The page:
John Walker's Electronic House

Journeyman – NBC

by on Oct.05, 2007, under Television

Sometimes a new TV show starts, and everyone resorts to a lazy comparison with something from the past. And sometimes it’s completely valid. Journeyman is desperately waterskiing behind the Quantum Leap boat. Except, oddly, it’s nothing like it.

Quantum Leap plot: Man leaps through time into other people’s bodies, to put right what once when wrong, then leaping to the next person, in the next time period.

Journeyman plot: Man leaps through time in his own body, through various periods of a person’s life, putting right what maybe went wrong, or something, they don’t seem sure.

The problem is his helplessness. Dan Vassar’s Kevin is our portal for the programme, and he’s pretty much a bystander in all that happens. Which means so are we, staring at what seems like unwinding inevitability. For example, in episode two he first finds himself no longer on an aeroplane with his wife, but instead on one in the early 80s, filled with people smoking, kids with toy guns, and flirtatious flight attendants – look, it’s the past! He helps a woman who goes into labour, and then finds himself back in the present. Next he’s in the thick of the 80s, and meets the mother again. She’s debating whether to tell her daughter about her father. Then we’re in the 90s, and we’re with the teenage daughter confronting the father. And then it’s ’97 and he’s back on a plane, meeting the estranged and mean father, who has leukemia and needs a transplant. So we’re soon with the daughter again, and bringing her to meet her father again. And done.

Kevin certainly helps – he says the right thing in the few moments he has. But he doesn’t pick the moment, and he certainly doesn’t have time to think about what he might do. In the end he makes spur-of-the-moment binary decisions – be helpful or unhelpful – and the bounces home.

There’s all sorts else going on. There’s his missing-presumed-dead fiance, who appears to be following him on his “leaps”, there’s his current wife and son and their issues, and there’s the rather big problem of his constantly disappearing. And it’s in this that Journeyman has some success. So often in mysterious fantasy programmes, the protagonists’ oddities are madly ignored. Here his wife can’t deny what’s going on – especially when he vanishes from a flight. And gracefully, she accepts the impossibility of her husband’s newfound ability to time travel. Plus there’s the logistics of it, like the troubling nature of heightened airport security for a man who gets on a plane, but doesn’t get off. Or disappearing from the driver seat of your car as you’re going 30mph.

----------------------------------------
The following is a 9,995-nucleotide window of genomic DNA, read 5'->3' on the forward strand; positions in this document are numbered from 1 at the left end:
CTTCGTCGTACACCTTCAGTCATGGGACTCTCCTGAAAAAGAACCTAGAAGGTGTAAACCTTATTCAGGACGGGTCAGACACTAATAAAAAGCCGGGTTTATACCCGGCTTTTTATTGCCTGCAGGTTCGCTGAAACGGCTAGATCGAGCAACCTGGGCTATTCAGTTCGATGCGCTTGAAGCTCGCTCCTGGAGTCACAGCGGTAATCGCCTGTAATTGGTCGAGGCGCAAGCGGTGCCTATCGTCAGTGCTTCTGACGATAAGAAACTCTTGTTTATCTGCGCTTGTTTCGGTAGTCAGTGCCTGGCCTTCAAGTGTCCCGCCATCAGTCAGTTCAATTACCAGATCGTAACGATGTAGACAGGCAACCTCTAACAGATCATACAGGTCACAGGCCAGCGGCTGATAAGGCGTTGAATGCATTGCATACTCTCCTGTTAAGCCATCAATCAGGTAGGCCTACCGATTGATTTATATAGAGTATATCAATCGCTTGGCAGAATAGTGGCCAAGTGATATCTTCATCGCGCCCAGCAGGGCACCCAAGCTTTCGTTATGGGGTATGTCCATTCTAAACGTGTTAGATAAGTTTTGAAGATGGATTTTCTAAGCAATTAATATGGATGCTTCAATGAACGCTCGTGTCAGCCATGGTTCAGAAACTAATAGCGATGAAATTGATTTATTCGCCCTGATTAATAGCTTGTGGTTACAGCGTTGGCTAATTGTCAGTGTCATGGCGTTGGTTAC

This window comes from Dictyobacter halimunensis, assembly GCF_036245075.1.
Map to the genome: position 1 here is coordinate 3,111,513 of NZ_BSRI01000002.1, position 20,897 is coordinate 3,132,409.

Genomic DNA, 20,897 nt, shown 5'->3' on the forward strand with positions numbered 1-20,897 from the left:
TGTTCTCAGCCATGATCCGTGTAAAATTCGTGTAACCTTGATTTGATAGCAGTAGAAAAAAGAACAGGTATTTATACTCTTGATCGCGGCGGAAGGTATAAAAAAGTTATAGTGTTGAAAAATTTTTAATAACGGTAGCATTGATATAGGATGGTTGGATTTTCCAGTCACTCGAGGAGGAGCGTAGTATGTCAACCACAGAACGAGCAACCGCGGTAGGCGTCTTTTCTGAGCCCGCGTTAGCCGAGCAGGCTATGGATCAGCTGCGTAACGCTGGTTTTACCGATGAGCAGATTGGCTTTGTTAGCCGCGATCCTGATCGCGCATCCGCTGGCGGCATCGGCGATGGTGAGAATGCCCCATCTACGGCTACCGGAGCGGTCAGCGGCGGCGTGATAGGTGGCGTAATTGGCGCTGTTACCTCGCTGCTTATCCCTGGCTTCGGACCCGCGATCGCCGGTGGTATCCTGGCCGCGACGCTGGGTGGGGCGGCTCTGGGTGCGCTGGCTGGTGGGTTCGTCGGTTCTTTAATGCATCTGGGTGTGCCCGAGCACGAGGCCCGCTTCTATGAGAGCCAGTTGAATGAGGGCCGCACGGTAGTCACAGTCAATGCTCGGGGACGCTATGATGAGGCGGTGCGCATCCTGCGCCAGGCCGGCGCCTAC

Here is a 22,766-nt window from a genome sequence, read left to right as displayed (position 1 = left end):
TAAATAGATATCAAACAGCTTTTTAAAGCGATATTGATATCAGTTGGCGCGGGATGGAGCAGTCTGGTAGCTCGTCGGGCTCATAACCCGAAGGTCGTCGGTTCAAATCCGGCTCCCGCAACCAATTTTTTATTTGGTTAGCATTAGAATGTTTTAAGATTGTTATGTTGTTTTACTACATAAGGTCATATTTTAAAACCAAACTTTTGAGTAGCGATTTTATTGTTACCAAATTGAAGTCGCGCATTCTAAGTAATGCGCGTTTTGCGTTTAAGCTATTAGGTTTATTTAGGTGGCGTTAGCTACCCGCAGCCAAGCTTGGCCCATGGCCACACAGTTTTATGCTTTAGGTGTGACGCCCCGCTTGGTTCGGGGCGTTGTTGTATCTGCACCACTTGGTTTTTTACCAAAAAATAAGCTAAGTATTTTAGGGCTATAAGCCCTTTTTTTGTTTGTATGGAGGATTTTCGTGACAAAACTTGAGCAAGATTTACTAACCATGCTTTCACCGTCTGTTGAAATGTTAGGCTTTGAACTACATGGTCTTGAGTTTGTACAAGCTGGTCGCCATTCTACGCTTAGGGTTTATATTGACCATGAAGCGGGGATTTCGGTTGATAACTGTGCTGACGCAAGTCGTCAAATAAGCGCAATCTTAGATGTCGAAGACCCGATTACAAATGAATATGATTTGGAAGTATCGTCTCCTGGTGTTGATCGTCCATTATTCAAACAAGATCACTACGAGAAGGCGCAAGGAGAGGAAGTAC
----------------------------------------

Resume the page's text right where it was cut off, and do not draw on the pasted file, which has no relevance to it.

It’s a nice show, with a decent cast. But it’s forgotten something rather crucial – to have a point. So yes, he helps people out. But why? We never knew who leapt Sam Beckett, but we at least knew he stepped into the Quantum Leap Accelerator and vanished. And what’s the dramatic tension of the episode? What if he doesn’t do the right thing in those few minutes he’s with someone? Does he get stuck? Die? We can’t ever find out, because if he did so, the show would be over, him trapped in the past. So instead we have to assume his guesses are correct, as he helplessly stumbles through someone’s life. There’s never any mention of the paradoxes of time travel, never any concern over his changing the past (with him merrily crashing his own life whenever he gets the chance). There’s far more emphasis on the problems his time travel causes his personal life than there is of the journeys themselves. And that’s presumably because it’s impossible to write a proper story when he’s aimlessly flipping back and forth against his own will. So in episode one he – wait, I can’t even remember a week later. And in episode two he inadvertantly gets someone to donate some bone marrow, so some guy who was nothing to do with the episode will go on to do some humanitarian work.

It’s as if the show got picked up on a format that sounded like it had a good hook, but in practise has nothing it can do with it. It’s certainly watchable, but more for the soap of his life, than for the show’s apparent premise.

6 Comments for this entry

  • Tedi Worrier

    Speaking of Kevin, I watched an episode of The Wonder Years a few days ago … it was magic oh,rose tinted nostalgia!

  • pharoahe_monch

    those who know: should i download something called “Reaper s01e00 Pilot” or should i search for a file with s01e01? i wouldn’t want to waste time on both, if they differ as in, for example, Raines’s beginning.

  • Steve W

    They recast the love interest for the series proper.

    And with good cause.

  • Andrew F

    Sounds like the novel, “The Time Traveller’s Wife,” which was good at dealing with the consequences of dealing with his “illness” – he has to keep fit, he can never drive cars, he gets caught naked in the snow, etc – but no so good with the trite love story.

  • John

    Well, the ratings look like it’ll be Journeyman that goes, making way for the mid-season pick-uo of…


  • Don Sedberry

    The problem with comparing Journeyman to any other previous shows is simply that it’s a little more creative. While you are dying to know what god forsaken hook or reason for his ability is. It appears that they’re slowly answering that with the Dr of physics that he continues to talk to. I love the premise of “extraordinary things happening to ordinary people.” It gives him an almost comic book heroism. They have alluded several times that he won’t go back to the present until he does “whatever” he’s supposed to do, for better or worse in the past. I like the way the story is unfolding, I love that the main character is *helpless* to it. It kind of mirrors real life in a way, some people no matter how insignificant are often ushered along through life. It reflects humanity in a way that most sci-fi junkies aren’t used to.